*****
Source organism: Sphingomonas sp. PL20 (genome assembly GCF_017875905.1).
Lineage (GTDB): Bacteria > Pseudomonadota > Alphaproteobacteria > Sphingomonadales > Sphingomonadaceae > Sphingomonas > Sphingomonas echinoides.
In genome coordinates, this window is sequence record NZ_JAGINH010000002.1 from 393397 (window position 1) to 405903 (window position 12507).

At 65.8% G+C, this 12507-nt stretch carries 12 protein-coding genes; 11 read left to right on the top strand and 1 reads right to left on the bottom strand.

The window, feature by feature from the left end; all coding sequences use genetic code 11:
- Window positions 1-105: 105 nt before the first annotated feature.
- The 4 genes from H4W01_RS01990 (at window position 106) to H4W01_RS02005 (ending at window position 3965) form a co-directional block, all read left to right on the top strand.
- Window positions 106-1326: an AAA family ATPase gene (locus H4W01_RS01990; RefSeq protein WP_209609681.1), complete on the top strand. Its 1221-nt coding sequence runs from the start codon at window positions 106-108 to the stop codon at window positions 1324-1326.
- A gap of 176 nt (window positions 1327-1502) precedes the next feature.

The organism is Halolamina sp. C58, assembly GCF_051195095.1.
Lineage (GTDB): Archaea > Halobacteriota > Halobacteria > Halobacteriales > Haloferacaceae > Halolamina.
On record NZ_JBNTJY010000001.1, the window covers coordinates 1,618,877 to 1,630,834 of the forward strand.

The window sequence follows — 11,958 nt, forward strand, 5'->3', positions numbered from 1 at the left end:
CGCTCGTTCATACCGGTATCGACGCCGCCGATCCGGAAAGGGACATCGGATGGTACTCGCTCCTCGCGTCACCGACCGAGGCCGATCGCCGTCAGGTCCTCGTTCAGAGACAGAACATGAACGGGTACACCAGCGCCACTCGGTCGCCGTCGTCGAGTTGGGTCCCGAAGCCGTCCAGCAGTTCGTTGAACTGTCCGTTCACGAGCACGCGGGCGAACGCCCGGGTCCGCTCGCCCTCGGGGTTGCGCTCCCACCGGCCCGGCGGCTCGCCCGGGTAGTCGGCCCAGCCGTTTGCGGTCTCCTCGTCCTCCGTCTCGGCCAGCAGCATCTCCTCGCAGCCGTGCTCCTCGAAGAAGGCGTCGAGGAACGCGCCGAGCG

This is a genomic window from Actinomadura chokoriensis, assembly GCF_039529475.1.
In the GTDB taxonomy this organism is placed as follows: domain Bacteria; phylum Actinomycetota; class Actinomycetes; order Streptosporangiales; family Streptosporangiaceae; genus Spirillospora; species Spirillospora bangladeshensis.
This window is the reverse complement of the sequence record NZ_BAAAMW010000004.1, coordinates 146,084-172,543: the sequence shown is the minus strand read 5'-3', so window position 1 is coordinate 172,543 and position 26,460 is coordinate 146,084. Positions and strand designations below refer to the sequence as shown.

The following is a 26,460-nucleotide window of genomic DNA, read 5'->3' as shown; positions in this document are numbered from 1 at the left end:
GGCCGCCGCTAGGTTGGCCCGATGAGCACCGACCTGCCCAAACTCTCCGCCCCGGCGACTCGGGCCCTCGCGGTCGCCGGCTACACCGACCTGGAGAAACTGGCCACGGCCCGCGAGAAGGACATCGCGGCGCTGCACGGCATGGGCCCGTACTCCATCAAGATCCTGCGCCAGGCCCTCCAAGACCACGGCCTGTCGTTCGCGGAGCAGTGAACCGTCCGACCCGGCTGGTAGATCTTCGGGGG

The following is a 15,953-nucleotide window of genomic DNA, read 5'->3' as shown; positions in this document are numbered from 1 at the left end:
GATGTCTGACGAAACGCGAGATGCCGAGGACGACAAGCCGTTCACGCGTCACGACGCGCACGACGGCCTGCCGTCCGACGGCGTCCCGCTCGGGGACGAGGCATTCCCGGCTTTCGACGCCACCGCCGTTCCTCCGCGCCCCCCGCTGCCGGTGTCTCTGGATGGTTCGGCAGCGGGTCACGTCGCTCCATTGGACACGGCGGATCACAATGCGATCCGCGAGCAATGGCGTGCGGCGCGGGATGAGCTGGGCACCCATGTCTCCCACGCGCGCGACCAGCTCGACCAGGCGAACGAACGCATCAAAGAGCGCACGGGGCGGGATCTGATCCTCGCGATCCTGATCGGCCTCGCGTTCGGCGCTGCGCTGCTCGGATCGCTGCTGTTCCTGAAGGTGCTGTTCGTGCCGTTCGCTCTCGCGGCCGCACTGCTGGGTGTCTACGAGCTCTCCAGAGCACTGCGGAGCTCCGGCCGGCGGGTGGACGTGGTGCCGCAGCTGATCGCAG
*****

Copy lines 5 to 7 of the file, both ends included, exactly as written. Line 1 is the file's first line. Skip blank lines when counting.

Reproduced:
The window, feature by feature from the left end; all coding sequences use genetic code 11:
- Window positions 1-105: 105 nt before the first annotated feature.
- The 4 genes from H4W01_RS01990 (at window position 106) to H4W01_RS02005 (ending at window position 3965) form a co-directional block, all read left to right on the top strand.